Ivory Coast. In early January, Daniel Kablan Duncan resigned as head of government, after which he was named vice president. New Prime Minister became the President’s former adviser Amadou Gon Coulibaly. In the following government transformation, Marcel Amon Tanoh became new foreign minister and Adama Koné new finance minister. On several other heavy items, the sitting minister was allowed to remain. According to Countryaah.com, the total number of ministers decreased from 35 to 28.
Dissatisfaction among the country’s soldiers led several times to rebellion and mutiny. In January, soldiers in Bouaké revolted in the middle of the country and the uprising then spread to several other cities, including Abidjan, where soldiers took control of the army headquarters. The government succeeded in calming down the situation by giving in to the soldiers’ demands for salary increases, better housing and faster promotions. The prospect of better conditions prompted paramilitary forces in several parts of the country to conduct similar protests in the same month. In May, the soldiers claimed that the promised pay raises had not come true, which in turn led to mutiny. Firing was reported from several cities, including Bouaké and Abidjan. In most cases, it was probably soldiers who shot in the air to show their displeasure, but in Bouaké, one person was killed and several civilians injured. The myth was broken after a few days after the soldiers and the government agreed on a new salary agreement.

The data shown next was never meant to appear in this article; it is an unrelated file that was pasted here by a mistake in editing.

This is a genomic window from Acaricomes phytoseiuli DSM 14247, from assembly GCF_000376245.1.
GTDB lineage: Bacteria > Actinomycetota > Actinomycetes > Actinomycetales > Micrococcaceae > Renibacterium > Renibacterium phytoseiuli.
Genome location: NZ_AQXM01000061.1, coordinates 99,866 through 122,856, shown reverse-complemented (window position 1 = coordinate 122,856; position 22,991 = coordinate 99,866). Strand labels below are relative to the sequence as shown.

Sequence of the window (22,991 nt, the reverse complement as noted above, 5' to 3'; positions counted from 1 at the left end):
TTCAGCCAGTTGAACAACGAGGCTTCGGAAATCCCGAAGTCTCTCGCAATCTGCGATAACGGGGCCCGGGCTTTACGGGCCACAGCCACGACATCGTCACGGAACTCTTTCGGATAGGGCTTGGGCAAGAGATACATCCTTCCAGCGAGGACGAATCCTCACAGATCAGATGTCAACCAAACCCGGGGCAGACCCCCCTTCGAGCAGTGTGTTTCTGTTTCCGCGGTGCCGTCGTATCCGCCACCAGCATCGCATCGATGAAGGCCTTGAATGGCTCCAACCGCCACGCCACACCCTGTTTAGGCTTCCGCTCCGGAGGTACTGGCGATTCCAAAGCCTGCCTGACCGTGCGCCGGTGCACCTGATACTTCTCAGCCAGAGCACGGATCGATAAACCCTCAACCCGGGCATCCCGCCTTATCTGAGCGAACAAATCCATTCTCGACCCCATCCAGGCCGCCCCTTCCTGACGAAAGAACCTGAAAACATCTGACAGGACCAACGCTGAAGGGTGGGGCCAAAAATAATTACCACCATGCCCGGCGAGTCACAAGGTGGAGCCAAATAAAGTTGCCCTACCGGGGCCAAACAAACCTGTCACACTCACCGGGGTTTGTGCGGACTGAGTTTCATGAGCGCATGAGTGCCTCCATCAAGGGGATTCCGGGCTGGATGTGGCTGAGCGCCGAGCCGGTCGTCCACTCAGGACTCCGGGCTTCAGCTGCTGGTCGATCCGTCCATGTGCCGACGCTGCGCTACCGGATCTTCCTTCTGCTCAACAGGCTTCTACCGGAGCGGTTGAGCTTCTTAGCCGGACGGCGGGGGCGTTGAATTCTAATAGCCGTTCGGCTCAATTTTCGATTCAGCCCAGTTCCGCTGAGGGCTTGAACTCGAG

In February, soldiers revolted in an elite federation responsible for the president’s security. The upset was that the soldiers had only received portions of their pay and they accused their commanders of stealing most of the money. After negotiations with the government, it was promised that the remaining money would be paid out in the middle of the month. In the surge of riots, six journalists, including three newspaper owners, were arrested accused of spreading false information and thereby encouraging the soldiers to revolt. Some of those arrested are working for Notre Voie magazine, which has close ties to the opposition party Ivorian People’s Front (FPI), while others may be linked to Le Temps, who has questioned Alassane Ouattara’s legitimacy as president. The journalists were released after three days.
In July, the Reconciliation and Compensation Commission (RCC) was closed. The RCC’s task was to identify the victims of the protracted conflict in the Ivory Coast country and to pay damages, which only happened to 5,000 people. The tasks were transferred to the Solidarity Parliament.
In September, the International Maritime Law Court (ITLOS) announced its ruling in the drawn-out border dispute between Ivory Coast and Ghana. The court’s decision was in Ghana’s favor, something both countries announced that they intended to respect.
The conflict has involved a sea area with oil and gas deposits. The question has been where the border between the countries’ economic zones goes and by extension where they have the right to extract natural resources. In anticipation of the court ruling, Ghana has, against the Ivory Coast’s wish, been allowed to continue with ongoing extraction in the area.
In September, President Ouattara’s party held a Republican Assembly (RDR) congress. Ouattara’s decision not to run for the party leader post aroused some surprise and was seen as a sign that he does not intend to stand in the 2020 presidential election. which many see as Ouattara’s “crown prince”, Prime Minister Amadou Gon Coulibaly.